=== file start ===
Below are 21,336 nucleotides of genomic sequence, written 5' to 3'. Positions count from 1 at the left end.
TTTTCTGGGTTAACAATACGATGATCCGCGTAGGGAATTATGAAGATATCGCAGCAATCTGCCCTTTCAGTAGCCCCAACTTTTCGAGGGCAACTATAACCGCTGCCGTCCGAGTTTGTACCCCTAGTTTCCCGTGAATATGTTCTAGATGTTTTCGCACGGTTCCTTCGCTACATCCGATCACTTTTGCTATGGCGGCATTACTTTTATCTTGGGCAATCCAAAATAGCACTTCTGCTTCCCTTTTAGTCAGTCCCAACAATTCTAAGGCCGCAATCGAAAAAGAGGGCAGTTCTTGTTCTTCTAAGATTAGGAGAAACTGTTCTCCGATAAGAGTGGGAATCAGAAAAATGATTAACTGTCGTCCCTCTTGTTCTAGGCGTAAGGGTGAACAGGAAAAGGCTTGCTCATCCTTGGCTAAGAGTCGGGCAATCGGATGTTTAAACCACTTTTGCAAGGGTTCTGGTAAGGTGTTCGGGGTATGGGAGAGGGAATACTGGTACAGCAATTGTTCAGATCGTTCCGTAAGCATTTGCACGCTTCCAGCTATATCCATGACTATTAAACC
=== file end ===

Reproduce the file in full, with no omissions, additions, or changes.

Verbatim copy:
Below are 21,336 nucleotides of genomic sequence, written 5' to 3'. Positions count from 1 at the left end.
TTTTCTGGGTTAACAATACGATGATCCGCGTAGGGAATTATGAAGATATCGCAGCAATCTGCCCTTTCAGTAGCCCCAACTTTTCGAGGGCAACTATAACCGCTGCCGTCCGAGTTTGTACCCCTAGTTTCCCGTGAATATGTTCTAGATGTTTTCGCACGGTTCCTTCGCTACATCCGATCACTTTTGCTATGGCGGCATTACTTTTATCTTGGGCAATCCAAAATAGCACTTCTGCTTCCCTTTTAGTCAGTCCCAACAATTCTAAGGCCGCAATCGAAAAAGAGGGCAGTTCTTGTTCTTCTAAGATTAGGAGAAACTGTTCTCCGATAAGAGTGGGAATCAGAAAAATGATTAACTGTCGTCCCTCTTGTTCTAGGCGTAAGGGTGAACAGGAAAAGGCTTGCTCATCCTTGGCTAAGAGTCGGGCAATCGGATGTTTAAACCACTTTTGCAAGGGTTCTGGTAAGGTGTTCGGGGTATGGGAGAGGGAATACTGGTACAGCAATTGTTCAGATCGTTCCGTAAGCATTTGCACGCTTCCAGCTATATCCATGACTATTAAACC